Video link: http://youtu.be/leT3_iOfjFE
The hot summer is upon us and we need to think about ways to stay cool without using too much electricity. Some of the nuclear power plants in neighboring Fukui are offline for inspections and the local residents understandably do not want them to be restarted. Hence, the current power shortage and power-saving efforts in Shiga/Kyoto/Osaka.
I recently found a great way to stay cool: Waterfalls. Did you know that there are numerous waterfalls in Shiga? Hardly anyone knows about waterfalls in Shiga since none are exceptionally famous. But a book about waterfalls in Shiga (ISBN 978-4-88325-165-0) was published last year and I was surprised to find over 45 waterfalls in Shiga listed. Actually, Shiga should have many waterfalls since we do have many mountains and streams/rivers flowing into Lake Biwa.
But I was shocked to realize that I had never seen a waterfall in Shiga. I had never even thought about seeing waterfalls in Shiga until a woodblock print artist in Michigan asked me about it. So I bought the waterfall book and did some reading. As usual, Japan has a list of 100 Most Famous Waterfalls and one of them is in Shiga, called Yatsubuchi-no-taki (Yatsubuchi Falls) in Takashima. It is a series of eight waterfalls. (See detailed description below.)
Some waterfalls are far or hazardous to reach, and a few are easy to get to like the first waterfall I ever visited in Shiga which was the Fudo-no-taki Waterfall in the city of Konan (see video above). It is a short taxi ride south of Mikumo Station on the JR Kusatsu Line. The waterfall is a short walk from the road. The place is a small river gorge lush with trees and greenery and very cool. Waterfalls are a great place to cool off during the hot summer. This waterfall is also a religious spot for pilgrims. You may see a pilgrim bathing to purify him/herself.
I have started including locations of waterfalls in my Google maps of Shiga cities and towns. I describe only two waterfalls in Shiga below. If anybody else has visited a waterfall in Shiga, you are welcome to send me links to any photos/videos you have and I’ll post them here. Hope you all stay cool this summer.
Mikumo Fudo-no-taki Waterfall 三雲 不動の滝
Fudo is the name of a god and many waterfalls are named Fudo-no-taki. About 5 meters high. Next to the falls is an altar for the Fudo Myo-o god. (See video above.)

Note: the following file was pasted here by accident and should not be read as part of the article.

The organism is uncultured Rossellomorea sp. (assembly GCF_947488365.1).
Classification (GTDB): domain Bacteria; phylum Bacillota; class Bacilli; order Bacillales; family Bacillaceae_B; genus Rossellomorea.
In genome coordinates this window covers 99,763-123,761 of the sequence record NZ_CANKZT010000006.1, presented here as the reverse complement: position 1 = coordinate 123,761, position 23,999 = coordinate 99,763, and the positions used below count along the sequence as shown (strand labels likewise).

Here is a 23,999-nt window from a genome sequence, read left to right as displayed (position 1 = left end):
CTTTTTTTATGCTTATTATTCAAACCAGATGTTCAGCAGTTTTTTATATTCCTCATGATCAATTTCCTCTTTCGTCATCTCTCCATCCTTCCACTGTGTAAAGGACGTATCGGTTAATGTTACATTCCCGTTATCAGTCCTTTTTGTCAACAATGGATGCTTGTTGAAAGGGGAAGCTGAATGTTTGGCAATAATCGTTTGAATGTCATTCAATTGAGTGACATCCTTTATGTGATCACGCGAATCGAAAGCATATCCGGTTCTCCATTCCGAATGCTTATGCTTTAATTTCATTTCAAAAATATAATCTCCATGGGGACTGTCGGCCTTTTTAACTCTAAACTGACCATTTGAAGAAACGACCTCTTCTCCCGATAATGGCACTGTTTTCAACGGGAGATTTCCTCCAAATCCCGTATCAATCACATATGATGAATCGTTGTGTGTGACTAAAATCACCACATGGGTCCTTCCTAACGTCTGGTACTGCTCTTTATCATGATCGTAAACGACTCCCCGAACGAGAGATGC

Directions: JR Mikumo Station (JR Kusatsu Line) is the closest station. From the train station, it’s about 1.4 km by car or 700 meters south from the Mikumo intersection. There’s a roadside stone marker for the waterfall and when you enter the path and walk toward the river, you will see the falls. It’s very near the road.
Yatsubuchi-no-taki (Yatsubuchi Falls) 八淵の滝
Located in Takashima, one of Japan’s 100 Most Famous Waterfalls and Shiga’s most acclaimed waterfalls. It is a series of eight waterfalls along a river. Each waterfall has a name and they come in a great variety.
The problem is, most of the falls require a steep trail to access. You will need to grab chains while climbing rockfaces or go up a ladder set on rock. If you’re afraid of heights, better not to try and see the more difficult falls. You need to cross the river so shoes will get wet. If it had rained, the water level will rise, making it dangerous to cross the river or waterfall.
Only two of the waterfalls (Osuribachi and Kosuribachi) are accessible by a normal hiking trail taking about 30 min. from the Gulliver Village parking lot. Osuribachi empties into a small basin and it is popular among hikers to rest and have lunch. To see the rest of the eight falls, you will have to take the steep trails. Have to be very careful.
Directions: JR Omi-Takashima is the nearest train station. Bus is available to Gulliver Village. From Gulliver Village the waterfall/mountain trail starts. Parking is also available at Gulliver Village.
Photos and online reference in English:
Photos and online reference in Japanese: